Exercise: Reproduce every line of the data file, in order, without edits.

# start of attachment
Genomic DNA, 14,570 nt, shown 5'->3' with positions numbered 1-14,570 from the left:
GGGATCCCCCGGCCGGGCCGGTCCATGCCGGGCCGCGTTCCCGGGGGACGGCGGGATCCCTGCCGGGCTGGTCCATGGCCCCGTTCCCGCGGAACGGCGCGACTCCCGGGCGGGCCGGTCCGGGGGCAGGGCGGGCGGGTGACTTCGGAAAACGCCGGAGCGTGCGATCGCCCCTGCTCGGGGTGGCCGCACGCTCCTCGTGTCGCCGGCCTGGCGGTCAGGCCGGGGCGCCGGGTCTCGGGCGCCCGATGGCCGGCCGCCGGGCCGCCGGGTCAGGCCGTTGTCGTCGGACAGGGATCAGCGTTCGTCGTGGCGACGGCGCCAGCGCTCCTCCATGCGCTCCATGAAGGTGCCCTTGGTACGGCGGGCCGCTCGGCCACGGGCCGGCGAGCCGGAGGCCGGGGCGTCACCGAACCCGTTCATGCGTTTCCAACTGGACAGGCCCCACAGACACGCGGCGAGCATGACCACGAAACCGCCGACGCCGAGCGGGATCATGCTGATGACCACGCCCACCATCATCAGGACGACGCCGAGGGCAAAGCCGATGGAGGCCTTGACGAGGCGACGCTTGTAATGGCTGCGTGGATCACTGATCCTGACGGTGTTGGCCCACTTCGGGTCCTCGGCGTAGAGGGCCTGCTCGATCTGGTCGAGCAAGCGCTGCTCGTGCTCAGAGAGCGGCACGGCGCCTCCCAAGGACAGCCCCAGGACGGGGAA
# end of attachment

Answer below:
Genomic DNA, 14,570 nt, shown 5'->3' with positions numbered 1-14,570 from the left:
GGGATCCCCCGGCCGGGCCGGTCCATGCCGGGCCGCGTTCCCGGGGGACGGCGGGATCCCTGCCGGGCTGGTCCATGGCCCCGTTCCCGCGGAACGGCGCGACTCCCGGGCGGGCCGGTCCGGGGGCAGGGCGGGCGGGTGACTTCGGAAAACGCCGGAGCGTGCGATCGCCCCTGCTCGGGGTGGCCGCACGCTCCTCGTGTCGCCGGCCTGGCGGTCAGGCCGGGGCGCCGGGTCTCGGGCGCCCGATGGCCGGCCGCCGGGCCGCCGGGTCAGGCCGTTGTCGTCGGACAGGGATCAGCGTTCGTCGTGGCGACGGCGCCAGCGCTCCTCCATGCGCTCCATGAAGGTGCCCTTGGTACGGCGGGCCGCTCGGCCACGGGCCGGCGAGCCGGAGGCCGGGGCGTCACCGAACCCGTTCATGCGTTTCCAACTGGACAGGCCCCACAGACACGCGGCGAGCATGACCACGAAACCGCCGACGCCGAGCGGGATCATGCTGATGACCACGCCCACCATCATCAGGACGACGCCGAGGGCAAAGCCGATGGAGGCCTTGACGAGGCGACGCTTGTAATGGCTGCGTGGATCACTGATCCTGACGGTGTTGGCCCACTTCGGGTCCTCGGCGTAGAGGGCCTGCTCGATCTGGTCGAGCAAGCGCTGCTCGTGCTCAGAGAGCGGCACGGCGCCTCCCAAGGACAGCCCCAGGACGGGGAA